Most of us don’t pay much attention to the RAM we buy — big mistake!
Memory is one component that has seen an alarming surge in its use over the past two years. Applications have suddenly become memory intensive and a couple of years back you could get along fine with 512 MB of RAM; these days we’re seeing even PCs equipped with 1 GB of RAM staggering to meet requirements. Inside your PC, RAM is one of the most important components besides your processor and graphics solution. In fact in many cases RAM is as important as your CPU, simply because the fastest CPU coupled with a meagre amount of RAM will end by bottlenecking performance.
For a reasonably mid-range computer, a simple upgrade to the memory subsystem, say an upping of system RAM from 1 GB to 2 GB, could see an increase in performance of more than 40 per cent in some cases, although this largely depends on the application being used. If you already have a Core 2 Duo processor in the speed range of 2.4 GHz and one GB of RAM, you are better off upgrading to two GB of RAM, rather than changing over to a 3.0 GHz Core 2 Duo. Obviously you would get a performance hike in both cases but in the case of upgrading your RAM this would be more pronounced.
DDR SD RAM is history and has been for some time. DDR2 memory is the norm these days and prices have dropped dramatically. In fact DDR2 RAM is so cheap that you can pick up a four GB kit for a ridiculous amount. Earlier DDR2 533 MHz and 667 MHz was the norm; but you would be hard pressed to find either in the market today. DDR2 800 MHz memory is what is the norm for desktops today and this is widely available. DDR2 1066 MHz memory is still reserved for enthusiasts, although two and four GB kits are available. A two GB kit of DDR2 1066 MHz memory is available for Rs 8,000 to Rs 10,000 from brands like Corsair, Kingston, OCZ and Transcend. 1 GB of DDR2 800 MHz memory costs approximately Rs 1,000, which means a 4 GB, dual channel kit would cost you Rs 4,000. You may pay a little extra for higher density 2 GB sticks, and a 2 x 2 GB, DDR2 800 MHz configuration would come to Rs 4,500. The four above mentioned brands are the biggest players in India, although brands like GSkill and AData are also available from certain vendors.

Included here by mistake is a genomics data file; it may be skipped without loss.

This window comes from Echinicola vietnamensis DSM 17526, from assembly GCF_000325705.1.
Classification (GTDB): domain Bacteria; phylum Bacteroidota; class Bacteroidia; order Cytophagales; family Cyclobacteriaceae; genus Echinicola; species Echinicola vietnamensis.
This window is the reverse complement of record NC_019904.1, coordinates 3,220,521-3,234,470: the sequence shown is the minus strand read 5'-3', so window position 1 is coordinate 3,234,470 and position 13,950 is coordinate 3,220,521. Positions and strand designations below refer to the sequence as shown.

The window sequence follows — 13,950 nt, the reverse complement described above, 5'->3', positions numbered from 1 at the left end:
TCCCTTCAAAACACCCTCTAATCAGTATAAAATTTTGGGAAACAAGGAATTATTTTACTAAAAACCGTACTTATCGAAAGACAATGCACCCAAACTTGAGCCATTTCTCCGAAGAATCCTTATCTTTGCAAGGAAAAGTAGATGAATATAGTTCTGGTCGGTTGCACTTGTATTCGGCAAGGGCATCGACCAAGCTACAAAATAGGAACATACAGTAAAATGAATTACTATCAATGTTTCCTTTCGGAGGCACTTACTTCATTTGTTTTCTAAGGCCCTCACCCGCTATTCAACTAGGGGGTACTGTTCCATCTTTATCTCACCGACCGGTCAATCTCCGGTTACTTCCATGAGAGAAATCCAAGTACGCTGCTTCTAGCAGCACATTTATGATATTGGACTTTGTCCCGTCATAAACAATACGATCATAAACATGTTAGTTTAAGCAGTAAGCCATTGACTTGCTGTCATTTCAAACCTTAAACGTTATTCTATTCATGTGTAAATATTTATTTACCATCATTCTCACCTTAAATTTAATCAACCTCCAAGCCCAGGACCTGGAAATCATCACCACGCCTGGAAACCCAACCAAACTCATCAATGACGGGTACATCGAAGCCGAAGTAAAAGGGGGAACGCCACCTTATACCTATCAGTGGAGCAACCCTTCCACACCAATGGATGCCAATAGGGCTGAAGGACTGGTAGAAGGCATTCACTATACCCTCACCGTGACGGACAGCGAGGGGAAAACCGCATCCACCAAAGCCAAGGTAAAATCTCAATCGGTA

From the prices it would seem now’s the time to swoop in and swallow a four GB kit. Normally it would be, but there’s one problem looming ahead; Intel, with its considerable sway in the way of things with desktop computers has decided to move to DDR3 for its new platform based around the upcoming Nehalem processors. This is an important consideration even if you do not plan to adopt Nehalem straightaway because this is exactly what happened to DDR memory. Intel decided that DDR2 would benefit performance on Intel based systems more than DDR, and despite AMD’s protests, DDR had to go. As of now, both the latest Phenom and Yorkfield processors from AMD and Intel (respectively) support DDR2 but if Nehalem picks up sales within the next six months, the price of DDR2 could rise with it; owing to scarcity as manufacturers stop making it.
Now you’re faced with an interesting dilemma. Do you stock up on DDR2 now, in the hope that your PC will last for another two to three years without needing DDR3? Or do you spend big and invest in DDR3 right now, and wait for Nehalem platforms and CPUs to become more affordable? DDR3 is costly right now; and a 4 GB kit of 1,333 MHz DDR3 could easily set you back by Rs 15,000 or so. Faster kits in the range of 1,600 MHz are available from Corsair, OCZ and Kingston, but such kits cost in excess of Rs 20,000. With the way memory is being used, it also doesn’t make sense to buy 2 GB anymore, as 64-bit operating systems are the future and these will need at least 4 GB. Also DDR3 shows performance increments over fast DDR2 at speeds of 1,600 MHz and greater; this is because DDR3 is plagued with higher latencies at lower speeds.
My advice is to wait. If you have a Core 2 Duo, or AMD Phenom based PC with 2 GB of memory, hold your horses for another six months. Samsung, Hynix and Qimonda have promised DDR3 2000 and DDR3 2200 MHz memory, which will mean slower clocked memory will become cheaper next year. Do not buy 4 GB of DDR2 today, unless you’re sure you will not adopt Nehalem or any other new DDR3 based platform for another 18 months. Only if you absolutely cannot wait and have a budget should you buy DDR3 now. Six months down the line, prices may halve and make your costly investment seem worthless.